The case against Black Lives Matter activist DeRay Mckesson will be sent back to the Fifth Circuit for further review. A Louisiana officer claims Mckesson should be held liable for an injury caused by the actions of an anonymous protester, even though he had no involvement in the crime.
The 21-year-old claims he is being singled out because of his political beliefs, and that students who wrote posts advocating for violence against police officers were not punished. Though the First Amendment generally protects public university student's right to express themselves online, experts say the extent of those protections may be different in the context of military institutions.
The lawsuit claims that the filming of demonstrators violates a state law that prohibits collecting information about the political, religious, or social views of an individual or group who are not suspected of criminal activity. The practice could also discourage protesters from attending demonstrations to avoid state surveillance.
A reporter for Asbury Park Press is suing the city of Belmar, New Jersey and several police officers for assaulting and arresting him during a Black Lives Matter protest on June 1st. Filed on July 13th in the U.S. District Court for the District of New Jersey, the complaint alleges that reporter Gustavo Martínez was “unlawfully tackled, arrested, detained and jailed by law enforcement."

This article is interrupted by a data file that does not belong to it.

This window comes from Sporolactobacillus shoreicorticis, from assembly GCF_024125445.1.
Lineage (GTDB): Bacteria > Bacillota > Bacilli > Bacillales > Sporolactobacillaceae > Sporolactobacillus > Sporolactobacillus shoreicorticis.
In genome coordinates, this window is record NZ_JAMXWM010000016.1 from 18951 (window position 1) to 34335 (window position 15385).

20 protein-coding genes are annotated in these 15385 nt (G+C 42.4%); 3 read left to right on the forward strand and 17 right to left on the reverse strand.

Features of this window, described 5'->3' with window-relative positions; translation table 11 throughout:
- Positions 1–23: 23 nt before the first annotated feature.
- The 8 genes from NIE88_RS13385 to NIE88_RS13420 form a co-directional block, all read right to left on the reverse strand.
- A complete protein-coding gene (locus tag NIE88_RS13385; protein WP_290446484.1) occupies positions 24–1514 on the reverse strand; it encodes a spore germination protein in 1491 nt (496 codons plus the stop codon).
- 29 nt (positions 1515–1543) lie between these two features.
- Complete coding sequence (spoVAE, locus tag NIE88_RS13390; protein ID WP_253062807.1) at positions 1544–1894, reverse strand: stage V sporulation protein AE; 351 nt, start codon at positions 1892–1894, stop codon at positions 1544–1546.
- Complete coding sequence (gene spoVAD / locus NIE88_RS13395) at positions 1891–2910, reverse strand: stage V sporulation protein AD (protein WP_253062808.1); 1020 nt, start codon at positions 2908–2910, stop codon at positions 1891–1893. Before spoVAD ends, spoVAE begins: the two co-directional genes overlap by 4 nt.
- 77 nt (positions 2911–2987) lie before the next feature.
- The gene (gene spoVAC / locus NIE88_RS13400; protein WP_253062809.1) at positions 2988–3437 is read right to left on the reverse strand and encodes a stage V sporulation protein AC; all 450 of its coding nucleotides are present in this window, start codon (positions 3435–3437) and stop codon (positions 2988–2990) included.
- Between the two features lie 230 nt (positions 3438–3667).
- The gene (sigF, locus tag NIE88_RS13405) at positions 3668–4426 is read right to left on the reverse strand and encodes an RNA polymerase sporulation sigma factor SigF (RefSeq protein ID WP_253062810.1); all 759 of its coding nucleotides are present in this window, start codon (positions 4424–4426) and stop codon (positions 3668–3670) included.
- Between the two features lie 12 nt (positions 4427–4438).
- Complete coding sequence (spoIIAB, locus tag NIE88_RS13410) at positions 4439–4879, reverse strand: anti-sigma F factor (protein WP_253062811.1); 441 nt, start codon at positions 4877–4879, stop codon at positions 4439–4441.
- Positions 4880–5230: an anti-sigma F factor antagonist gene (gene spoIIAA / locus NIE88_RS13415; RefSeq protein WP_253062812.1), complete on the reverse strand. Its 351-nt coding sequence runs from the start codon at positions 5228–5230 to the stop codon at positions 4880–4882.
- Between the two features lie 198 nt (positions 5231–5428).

On June 9th, the American Civil Liberties Union (ACLU) of Washington filed an emergency lawsuit demanding that the City of Seattle immediately stop using chemical agents on protestors. The lawsuit, filed in U.S. District Court of Western Washington on behalf of Black Lives Matter Seattle-King County and individual demonstrators, comes in response to the Seattle Police Department’s (SPD) continued use of chemical agents for crowd control.
On June 4th, Black Lives Matter and four named protestors sued President Donald Trump, Attorney General William Barr, Secretary of Defense Mike Esper, and four other federal officials for the violation of First Amendment rights, Fourth Amendment rights, and for conspiring to violate civil rights.
While Judge Willet had originally agreed with the majority opinion—that Mckesson could be held liable for injuries caused by a rogue protester—his new opinion reveals a rare judicial change of mind.
Earlier this year, the Fifth Circuit ruled that Mckesson could be held liable for injuries he did not immediately cause or encourage. Now, the ACLU is asking the Supreme Court in a petition to overturn the ruling or else risk a widespread chilling effect on protest.